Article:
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Washington report.

Seven years ago, when he first began to study the topic of gun control, Professor James D. Wright basically assumed that gun laws reduced crime. Today he is not so sure. In fact, if Dr. Wright places any credence at all in his own work--which he should--he should draw the inescapable conclusion that gun control measures in America are doomed to failure.

Dr. Wright is a professor of sociology at the University of Massachusetts at Amherst. Along with fellow academician Professor Peter J. Rossi, Wright is probably the country's leading expert on the effect of gun control laws on the criminal population. Wright's work, which is funded by the National Institute of Justice--not the National Rifle Association, Gun Owners of America or any other pro-gun group--boils down to this: Gun laws just don't stop criminals.

In 1983, Wright and Rossi published a major text on gun-related literature in the United States, titled, Under the Gun: Weapons, Crime and Violence in America. The work shocked an academic community that believed--without substance--gun control laws were an effective crime deterrent. In Under the Gun, Wright and Rossi concluded that after an exhaustive review of firearms-related literature in America, there was not enough data to suggest any link between guns, gun laws and crime. Wright felt more information was needed, and for that to be valid it had to come from the authorities on crime themselves--criminals. So for six months, Wright interviewed 1,874 imprisoned felons at correctional facilities across the nation, asking their experiences and views on firearms, crime and the criminal justice system. Here's what he discovered:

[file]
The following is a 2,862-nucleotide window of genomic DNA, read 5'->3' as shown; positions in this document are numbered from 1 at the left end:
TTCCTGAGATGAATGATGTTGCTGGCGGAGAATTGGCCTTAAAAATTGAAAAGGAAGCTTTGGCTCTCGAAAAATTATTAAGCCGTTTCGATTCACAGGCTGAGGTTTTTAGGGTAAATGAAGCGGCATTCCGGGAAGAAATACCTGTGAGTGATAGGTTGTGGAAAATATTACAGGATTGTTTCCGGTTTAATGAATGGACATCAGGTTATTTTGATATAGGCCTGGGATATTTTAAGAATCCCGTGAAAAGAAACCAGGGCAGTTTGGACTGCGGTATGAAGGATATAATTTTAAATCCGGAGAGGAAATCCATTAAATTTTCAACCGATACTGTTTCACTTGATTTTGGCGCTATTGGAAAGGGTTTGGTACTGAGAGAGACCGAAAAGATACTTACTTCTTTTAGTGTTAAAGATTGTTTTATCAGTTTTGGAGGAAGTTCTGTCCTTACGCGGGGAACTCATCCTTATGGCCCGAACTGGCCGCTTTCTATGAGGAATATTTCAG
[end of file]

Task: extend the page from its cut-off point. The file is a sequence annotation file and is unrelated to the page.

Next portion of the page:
* 82 percent of the felons said only law-abiding citizens obey gun laws.

* 88 percent said criminals could easily obtain handguns, outside of prisons, regardless of expense and local and federal ordinances.

* 69 percent of the felons who said they did not carry or use firearms during the commission of a crime cited the risk of harsher, mandatory jail terms as a reason. Instead they used knives, clubs or brass knuckles.